Devoted to the Propagation and Defense of New Testament Christianity
July 28, 1949
NUMBER 12, PAGE 5b,6b

History - As It Might Have Been

L. C. Hampsten

It was about the year A. D. 44. The church at Antioch in Syria had become quite firmly established in the faith and finance, but up to this time had done little missionary work. Then it began to grow intensely missionary minded, and concluded to sponsor a mighty program to convert the world.

The Antioch elders soon worked out a stupendous plan which was to bring into one gigantic endeavor all the churches of Syria, Samaria, Judea, Arabia, Egypt, and Babylonia. The united efforts of all these churches were to be channeled through the church at Antioch. All collections, disbursements, and general supervision of the work to be under the oversight of the elders at Antioch.

First, it was thought practicable to appoint a "field missionary representative" to make a survey of Asia and Europe and report on the feasibility of the plan and make recommendations. A Silician Jew, named Paul was chosen for this job. He spent some years at the task and compiled volumes of data for the elders. A meeting of the church was called and all the ramifications of the plan discussed. A decision was reached to put into the project all the strength that could be mustered. Everything, of course, to be done by faith.

The next step was how to finance such a venture. A publicity committee was appointed who were skilled in sales promotion work. Beautiful brochures were printed hearing the pictures of the elders and Paul with a galaxy of preachers and their wives. Careful attention was given to the listing of the school backgrounds of the various preachers, with special note made of all those who had received their Doctor's degrees. A picture of Paul at the feet of the great Gamaliel (it was regretted that Gamaliel had never seen fit to adopt the faith) was given a prominent place.

Included with this was a schedule of the work program. A break-down of the various undertakings in order as they were to be launched. First, it was deemed proper to set up relief stations in the various cities, since the economic situation was very critical in that whole area. They reasoned that to feed a hungry man, he is more likely to listen to what you may say, and before he suspects the motive, you have him! This naturally was going to take a lot of supervisory work and a lot of donations.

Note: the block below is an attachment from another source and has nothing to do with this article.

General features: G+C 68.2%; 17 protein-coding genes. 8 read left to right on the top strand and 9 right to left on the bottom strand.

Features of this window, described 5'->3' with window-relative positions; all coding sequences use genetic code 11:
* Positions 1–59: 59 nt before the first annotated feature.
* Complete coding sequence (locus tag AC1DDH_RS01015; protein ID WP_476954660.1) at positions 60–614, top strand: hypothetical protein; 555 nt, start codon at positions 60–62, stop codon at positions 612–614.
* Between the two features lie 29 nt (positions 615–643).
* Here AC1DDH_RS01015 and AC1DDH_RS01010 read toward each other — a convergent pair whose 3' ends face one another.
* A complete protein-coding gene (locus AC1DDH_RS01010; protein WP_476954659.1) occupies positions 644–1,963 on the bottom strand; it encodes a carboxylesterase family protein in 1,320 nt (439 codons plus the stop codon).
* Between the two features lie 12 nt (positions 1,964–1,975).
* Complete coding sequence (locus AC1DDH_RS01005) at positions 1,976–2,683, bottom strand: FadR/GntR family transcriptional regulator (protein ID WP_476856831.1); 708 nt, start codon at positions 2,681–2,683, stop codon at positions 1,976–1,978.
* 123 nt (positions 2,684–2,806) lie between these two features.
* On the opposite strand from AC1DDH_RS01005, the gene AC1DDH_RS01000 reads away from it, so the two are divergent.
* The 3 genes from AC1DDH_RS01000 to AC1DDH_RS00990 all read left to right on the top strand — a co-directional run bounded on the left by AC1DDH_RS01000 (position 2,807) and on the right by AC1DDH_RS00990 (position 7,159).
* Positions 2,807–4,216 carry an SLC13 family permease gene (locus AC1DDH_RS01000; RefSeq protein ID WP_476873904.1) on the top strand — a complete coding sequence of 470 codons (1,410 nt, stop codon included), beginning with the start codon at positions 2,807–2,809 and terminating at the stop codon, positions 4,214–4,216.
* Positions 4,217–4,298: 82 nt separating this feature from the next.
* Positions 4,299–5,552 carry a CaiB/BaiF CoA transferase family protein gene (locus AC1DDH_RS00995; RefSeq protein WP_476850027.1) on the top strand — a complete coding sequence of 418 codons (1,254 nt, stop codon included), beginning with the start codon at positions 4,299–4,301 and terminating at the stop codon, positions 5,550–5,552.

Next on the agenda, was orphan homes. Legions volunteered for this good work and agreed to set up homes in almost every city where the gospel was to be preached, if sufficient money could be raised for all the proposed projects. Personnel was easy to enlist for there were many pious and grave men lacking in ability to preach, who were ideal for this kind of endeavor, and especially so when shown that the ox would not be muzzled.

Perhaps the major undertaking was the plan to found colleges at strategic points along the old Roman highway, at least as far west as Rome, to educate native preachers as they were being converted. In this connection, it was pointed out how great a success had been the world renowned school at Alexandria.

As part of the benevolent work, hospitals were to be built for the sick. Also an organization was to be founded to help women to adapt themselves to their new found freedom from slavery to their husbands.

This was truly a mighty and noble task they had cut out for themselves. From the strain many were sure to grow weary and worn, and finally break under the weight of it. So it was decided to purchase a rest camp or camps as the need arose. Here tired preachers and workers could retreat occasionally for rest and wholesome recreation. One such was purchased near Athens. In that balmy atmosphere later many thousands would gather to frolic, sing songs, preach, bathe, and take excursions to the Acropolis and other points of scenic grandeur and historic interest. Some of the knockers and chronic critics objected to this; but they were the ones who did not believe in missionary work and were priding themselves always on being "keepers of orthodoxy". It was recognized that the church had always been burdened with these shortsighted do-nothing objectors, so their criticisms were discounted from the very start.

Finally, in spite of opposition, the plan got under way; the schools were established; orphan homes were built; hungry people were fed; hospitals were erected; rest camps were opened, and the true preaching of the glorious gospel got under way. Once the work got to going in a good way, other problems arose; but one by one they were solved. Elders were sent out from the Antioch church to supervise the various activities in each mission, Finally, Paul was appointed special field representative over the whole.

This is now a matter of history. Millions were converted under this plan. For further and more detailed information concerning the "glorious success of this noble venture in faith, we suggest that our readers turn to the New Testament, particularly to the book of Acts. There they will find full accounts of the various mission stations, and how the work was carried on in each.